Herman Cain's Florida Tour Gaffes: Was Media Criticism "Over the Top"?
Herman Cain, the presidential contender who loves to shout the number "nine," took a whirlwind tour through Florida last week, visiting Sweetwater, Miami, Coral Springs, West Palm, and Palm Beach. While he was down in Miami, he bent to Spanglophone tastes by shouting "nueve, nueve, nueve" instead.
But what lit up reporters across the country was when Cain stumbled after a reporter asked him his opinion on the "wet-foot, dry-foot" policy regarding Cuban immigration. Our sister paper to the south called him out for his ignorance of Cuban issues, and so did... pretty much everyone else.
Now the highfalutin journalist types at the Columbia Journalism Review are saying maybe that gaffe got too much media attention.
Blogger Brian E. Crowley says that Florida media did a pretty good job of covering Cain's multistop tour but that "media outside the state often took the easy way out."
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That meant quoting Cain's bumbling on "wet-foot" (which a few of us hadn't heard of either), or the time he asked, "How do you say 'delicious' in Cuban?" As Crowley shows, this was repeated over and over:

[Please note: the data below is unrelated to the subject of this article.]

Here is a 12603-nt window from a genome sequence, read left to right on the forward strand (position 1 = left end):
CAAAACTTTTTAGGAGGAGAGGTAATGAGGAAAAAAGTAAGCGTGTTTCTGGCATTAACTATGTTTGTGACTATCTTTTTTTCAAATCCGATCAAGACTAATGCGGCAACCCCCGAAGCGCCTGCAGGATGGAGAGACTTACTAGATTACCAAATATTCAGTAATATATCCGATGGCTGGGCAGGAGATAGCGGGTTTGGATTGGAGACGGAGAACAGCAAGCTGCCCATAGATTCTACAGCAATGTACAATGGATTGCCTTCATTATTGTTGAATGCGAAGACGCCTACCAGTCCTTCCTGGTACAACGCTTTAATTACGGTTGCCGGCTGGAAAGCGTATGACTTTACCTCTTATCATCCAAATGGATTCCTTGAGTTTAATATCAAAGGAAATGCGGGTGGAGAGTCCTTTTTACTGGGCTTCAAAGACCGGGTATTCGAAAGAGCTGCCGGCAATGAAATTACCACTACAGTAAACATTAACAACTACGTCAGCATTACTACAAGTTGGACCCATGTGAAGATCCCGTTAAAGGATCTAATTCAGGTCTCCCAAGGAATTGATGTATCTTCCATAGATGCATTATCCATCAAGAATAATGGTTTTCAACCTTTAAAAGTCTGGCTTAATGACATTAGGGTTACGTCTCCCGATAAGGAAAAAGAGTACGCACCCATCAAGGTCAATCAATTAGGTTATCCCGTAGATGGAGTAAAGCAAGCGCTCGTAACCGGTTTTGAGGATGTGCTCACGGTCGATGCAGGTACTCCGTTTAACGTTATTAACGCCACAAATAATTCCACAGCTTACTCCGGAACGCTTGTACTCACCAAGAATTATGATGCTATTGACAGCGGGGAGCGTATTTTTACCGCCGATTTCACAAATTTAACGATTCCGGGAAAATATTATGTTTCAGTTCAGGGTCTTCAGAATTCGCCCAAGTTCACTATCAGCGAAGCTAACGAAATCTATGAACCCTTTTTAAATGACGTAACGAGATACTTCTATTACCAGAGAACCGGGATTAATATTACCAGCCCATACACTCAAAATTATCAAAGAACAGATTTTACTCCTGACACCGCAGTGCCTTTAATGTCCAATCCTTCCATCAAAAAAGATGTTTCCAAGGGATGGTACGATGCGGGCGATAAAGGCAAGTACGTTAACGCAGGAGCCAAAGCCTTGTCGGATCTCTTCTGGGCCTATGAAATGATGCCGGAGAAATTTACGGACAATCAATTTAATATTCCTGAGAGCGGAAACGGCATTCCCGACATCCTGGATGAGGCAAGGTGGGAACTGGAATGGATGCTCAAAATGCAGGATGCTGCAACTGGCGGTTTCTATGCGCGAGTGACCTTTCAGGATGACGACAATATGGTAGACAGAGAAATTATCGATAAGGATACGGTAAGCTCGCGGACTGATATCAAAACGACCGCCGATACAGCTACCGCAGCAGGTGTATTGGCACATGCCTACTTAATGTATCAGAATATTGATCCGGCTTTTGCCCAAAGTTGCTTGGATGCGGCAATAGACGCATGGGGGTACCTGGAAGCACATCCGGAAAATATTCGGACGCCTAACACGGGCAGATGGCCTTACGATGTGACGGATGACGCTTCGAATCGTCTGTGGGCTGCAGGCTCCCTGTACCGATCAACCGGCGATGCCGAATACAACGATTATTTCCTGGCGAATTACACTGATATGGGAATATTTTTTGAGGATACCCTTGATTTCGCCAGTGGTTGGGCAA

Los Angeles Times:
Republican presidential candidate Herman Cain again failed to demonstrate command of a foreign policy topic Wednesday as he courted Cuban conservatives in southern Florida.
Asked by Miami Herald reporter Marc Caputo what he thinks of the "wet-foot, dry-foot" policy that allows Cubans who reach U.S. soil to stay, Cain was stumped.
At this point, it's barely even noteworthy that Herman Cain has absolutely no familiarity with or understanding of anything related to foreign policy. Nevertheless, in the interest of Informing the Public (of Hilarious Things), here is what happened yesterday in South Florida: Cain suggested that "Cuban" is a language, appeared to have no idea what the "wet foot, dry foot" policy is...
"In fact, the campaign media missed an opportunity to explore and explain a unique immigration policy that is aimed at a single country, an issue that remains important to a significant bloc of Florida voters," writes Crowley. "Outside of the immigrant population of South Florida few people would know, understand, or care about the 'wet-foot, dry-foot' policy."
Thoughtfully and even-handedly informing the public about an interesting issue while sidestepping raucus political pigeonholing?
Now that just sounds un-American.
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